Pennington Surname Meaning, History & Origin

Select Pennington Meaning
The Pennington surname derives from the place-name Pennington found
near Ulverston in Cumbria and in the parish of Leigh in
Lancashire. The root of the name is the Old English word penny and tun meaning “enclosure” or
“settlement.”
The Cumbrian family who took the name dates from
the late 12th century. The spelling was first Penington (a form which recurred), but
Pennington began to come into use in the 14th century.
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Pennington Resources on
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Pennington Ancestry

England.
The Pennington family pedigree in Cumbria went back to Gamel de
Peninton
in the late 12th century. His family became
High
Sheriffs of Cumberland, a title and position that was handed down from
father to son for centuries. The home and stronghold of Sir John de
Penington
and later descendants was
Muncaster castle on the mouth of the Esk river.

Lancashire.
Their Pennington descendants spread through the Furness section of
north
Lancashire towards Preston and Wigan and towards the populous areas of
Manchester and Liverpool.

Another
Pennington
line in Lancashire came from the Pennington (originally Pininton)
place-name
near Leigh. The forebear of these
Penningtons was said to have been Adam de Pennington who died there in
the
early 1300’s. Penningtons of Aston-by-Sutton in
Cheshire, some 15 miles from
Leigh, have been traced back to 1585.
Sometimes the name here was Pinnington.

At the time of the 1891 census,
Lancashire accounted for over 60 percent of the Penningtons in England.

London. A
Pennington line from Muncaster reached London, via Henham in
Essex:

  • from
    William Penington came Sir John Pennington, the Royalist Lord High
    Admiral, and the Philadelphia Peningtons in America
  • and from his
    brother Robert, a wealthy fishmonger and merchant in London, came Isaac
    Penington, the Lord Mayor of London in 1642 and a prominent Puritan
    member
    of Oliver Cromwell’s Government.

However, Isaac
Penington
lost out after the Restoration and died a prisoner
in
the Tower of London. His son Isaac was an early and
influential Quaker. Step-daughter Gulielma became the first
wife of WIlliam Penn.

America. It was
Edward Penington, born in Buckinghamshire and the youngest of the six
children, who came to Philadelphia in 1698 as a Quaker and established
his
family name in the land of his relative William Penn. His
grandsons Isaac and later Edward Pennington were prominent sugar
refiners
and merchants in Philadelphia for forty years after the Revolutionary
War.

New Jersey.
There was another Pennington line that had arrived earlier in America,
with Ephraim Pennington coming to New Haven, Connecticut around
1643. His son Ephraim was one of the first settlers of Newark,
New Jersey
in 1667 and later Penningtons became a politically influential family
there. William S. Pennington was Governor of New Jersey in 1813
and a subsequent William was Governor in 1837. Another
line went via Nathan
Pennington
to Atlantic county, New Jersey.

Also descended from Ephraim was Elijah Pennington, a Revolutionary War
veteran who received land in Virginia as compensation. His eldest
son Elias headed west:

“It was said that Elijah equipped Elias
with a horse, saddle, rifle, and dog and a patrimony of $2,100 to begin
his adult life.”

He and his family migrated first to Tennessee and then to Texas and
Arizona. Larcena Pennington was in fact a member of
the first American family to set foot in Arizona, surviving many
hair-raising moments:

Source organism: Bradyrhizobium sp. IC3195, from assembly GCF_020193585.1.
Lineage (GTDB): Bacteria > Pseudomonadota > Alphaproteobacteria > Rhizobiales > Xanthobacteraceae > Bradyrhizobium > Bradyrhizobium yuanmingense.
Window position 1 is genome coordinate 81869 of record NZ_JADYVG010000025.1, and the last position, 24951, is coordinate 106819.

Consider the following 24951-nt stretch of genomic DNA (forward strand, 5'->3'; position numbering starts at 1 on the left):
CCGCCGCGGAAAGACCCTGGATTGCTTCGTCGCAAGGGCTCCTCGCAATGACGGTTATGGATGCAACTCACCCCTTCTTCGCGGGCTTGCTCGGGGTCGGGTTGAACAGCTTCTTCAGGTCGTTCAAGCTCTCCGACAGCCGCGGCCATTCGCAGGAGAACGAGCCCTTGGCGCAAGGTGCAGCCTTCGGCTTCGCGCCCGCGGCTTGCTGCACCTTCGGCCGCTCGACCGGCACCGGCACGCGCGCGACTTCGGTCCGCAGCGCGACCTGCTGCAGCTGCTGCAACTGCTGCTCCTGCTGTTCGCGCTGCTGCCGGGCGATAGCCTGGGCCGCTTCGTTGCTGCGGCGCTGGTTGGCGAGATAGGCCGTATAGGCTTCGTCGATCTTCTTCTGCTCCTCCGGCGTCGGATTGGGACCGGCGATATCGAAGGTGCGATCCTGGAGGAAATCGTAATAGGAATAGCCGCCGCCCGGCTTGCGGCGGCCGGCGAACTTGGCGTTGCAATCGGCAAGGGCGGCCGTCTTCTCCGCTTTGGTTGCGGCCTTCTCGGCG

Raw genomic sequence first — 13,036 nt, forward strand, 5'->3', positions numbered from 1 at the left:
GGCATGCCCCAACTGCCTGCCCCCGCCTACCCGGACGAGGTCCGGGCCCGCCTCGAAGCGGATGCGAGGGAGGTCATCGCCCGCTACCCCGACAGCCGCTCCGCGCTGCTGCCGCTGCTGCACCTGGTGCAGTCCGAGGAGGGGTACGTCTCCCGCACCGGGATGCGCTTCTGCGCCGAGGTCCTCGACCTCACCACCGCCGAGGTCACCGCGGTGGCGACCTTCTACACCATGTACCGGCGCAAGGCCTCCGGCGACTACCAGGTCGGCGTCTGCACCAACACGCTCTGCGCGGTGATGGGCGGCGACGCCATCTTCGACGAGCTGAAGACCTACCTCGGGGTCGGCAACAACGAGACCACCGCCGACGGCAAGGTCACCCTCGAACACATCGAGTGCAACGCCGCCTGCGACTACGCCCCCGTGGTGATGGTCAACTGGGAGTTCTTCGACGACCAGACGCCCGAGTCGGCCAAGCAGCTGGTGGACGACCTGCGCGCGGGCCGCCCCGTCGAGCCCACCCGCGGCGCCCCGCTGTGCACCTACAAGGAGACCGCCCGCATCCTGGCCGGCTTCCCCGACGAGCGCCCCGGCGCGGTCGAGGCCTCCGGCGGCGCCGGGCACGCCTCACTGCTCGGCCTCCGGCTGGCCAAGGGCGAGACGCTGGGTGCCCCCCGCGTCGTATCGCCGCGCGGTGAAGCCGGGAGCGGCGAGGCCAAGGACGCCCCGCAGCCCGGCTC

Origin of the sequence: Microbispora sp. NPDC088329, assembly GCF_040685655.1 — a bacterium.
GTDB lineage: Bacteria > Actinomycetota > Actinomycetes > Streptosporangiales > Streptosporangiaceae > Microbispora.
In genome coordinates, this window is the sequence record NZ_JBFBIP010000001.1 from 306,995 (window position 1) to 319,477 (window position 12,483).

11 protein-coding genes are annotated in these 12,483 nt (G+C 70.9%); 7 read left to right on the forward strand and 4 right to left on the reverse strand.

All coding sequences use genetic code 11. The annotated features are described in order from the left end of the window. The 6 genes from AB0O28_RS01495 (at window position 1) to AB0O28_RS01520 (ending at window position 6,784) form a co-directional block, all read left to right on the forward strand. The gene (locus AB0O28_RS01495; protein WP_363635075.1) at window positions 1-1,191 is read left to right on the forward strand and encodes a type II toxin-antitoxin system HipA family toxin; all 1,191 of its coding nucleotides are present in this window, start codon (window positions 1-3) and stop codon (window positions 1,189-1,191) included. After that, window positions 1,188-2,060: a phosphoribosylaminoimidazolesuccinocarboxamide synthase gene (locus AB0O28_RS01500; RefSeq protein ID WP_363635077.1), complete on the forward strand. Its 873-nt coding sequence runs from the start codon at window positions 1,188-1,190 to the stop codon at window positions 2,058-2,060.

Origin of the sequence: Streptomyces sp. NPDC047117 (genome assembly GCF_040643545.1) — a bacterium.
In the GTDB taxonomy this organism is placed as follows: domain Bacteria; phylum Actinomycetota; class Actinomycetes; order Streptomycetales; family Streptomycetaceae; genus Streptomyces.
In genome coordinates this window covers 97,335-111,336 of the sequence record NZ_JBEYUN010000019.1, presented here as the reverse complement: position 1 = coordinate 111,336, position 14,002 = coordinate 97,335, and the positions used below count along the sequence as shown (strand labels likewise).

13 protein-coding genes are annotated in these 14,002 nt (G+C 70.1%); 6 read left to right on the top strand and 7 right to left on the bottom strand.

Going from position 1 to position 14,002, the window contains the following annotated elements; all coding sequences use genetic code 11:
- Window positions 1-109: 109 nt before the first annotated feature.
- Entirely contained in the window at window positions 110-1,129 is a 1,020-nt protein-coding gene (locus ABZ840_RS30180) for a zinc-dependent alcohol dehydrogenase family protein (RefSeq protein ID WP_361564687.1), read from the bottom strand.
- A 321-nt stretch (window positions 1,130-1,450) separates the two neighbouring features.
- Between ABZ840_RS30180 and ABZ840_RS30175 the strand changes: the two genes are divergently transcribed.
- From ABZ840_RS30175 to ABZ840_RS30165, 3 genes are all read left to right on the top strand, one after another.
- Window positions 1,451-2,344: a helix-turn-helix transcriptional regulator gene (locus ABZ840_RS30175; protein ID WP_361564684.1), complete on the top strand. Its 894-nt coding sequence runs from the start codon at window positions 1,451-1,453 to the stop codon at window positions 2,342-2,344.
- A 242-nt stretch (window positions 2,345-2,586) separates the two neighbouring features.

“She was abducted by Tonto Apaches in
1860. Unable to keep up with her captors, she was stabbed 18
times and left for dead in Madera Canyon. Larcena then crawled
through the desert for more than 16 days before finding help and being
rescued. The first thing she asked for was a chew of tobacco.”

Pennington Street in Tucson, Arizona was named after her. However, her father
and brother both later died at
the hands
of the Apaches
.

Elsewhere. Other
Penningtons migrated west and south:

  • Edward Pennington had moved to the frontier in Kentucky
    in 1773 and become
    friends there with Henry Clay. He then headed further west in
    1802 to what was at that time Indiana territory, His son Dennis
    was one of the founders of Indiana as a state.
  • while Thomas Pennington of North Carolina had received a land
    grant in
    Georgia as a result of his service in the Revolutionary War. His
    son Samuel built his home there in Morgan county. The house is
    still owned by the Pennington family and is used as a conference and
    training center for Pennington Seed Inc. and Pennington
    Enterprises.

Canada. James
Pennington from Liverpool was a British soldier taken prisoner during
the American Revolutionary War. On release after the war,
he was granted land in New Brunswick and settled there.
One son William, a Baptist minister, made his home in Maine; another
son
James, a farmer, moved to Minnesota in the 1850’s.

Australia. Captain Rowland Pennington from Westmorland
fought with the British army during the Napoleonic wars and was
afterwards stationed in Canada. His son John, born there,
emigrated to Australia in 1850 and settled with his family in Adelaide. Ten years later John was
unfortunately drowned when his boat Unique
capsized at the annual port regatta. His son John, known as
Rowley, was a surveyor and the Adelaide suburb of Pennington appears to
have been named after him.

 

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Pennington Miscellany

Gamel de Penitone.  Gamel de Penitone, who lived during the reign of Henry II (1154-1189), took his name
from the place-name Penington in Cumbria where he had his manor.  His bore an Old Norse first name, suggesting
Viking ancestry.

He was described as a great
benefactor to Conishead Priory, to which he gave the churches (with all
their
appurtenances) of Penington
and of Muncaster
twenty miles to the west,
together with
the
chapels
of Aldeburg,
Whitebeck and Skeroveton in Lancashire and Cumberland.

Gamel had four sons,
Benedict, Meldred, Gamel and Joslyn.

Sir John de Penington and the Luck of Muncaster.  During the War of the Roses, King Henry VI became lost after the Battle of Towton in
1464.  Sir John de Penington rescued him near Muncaster.  In
gratitude the King presented Sir John with a fragile glass cup called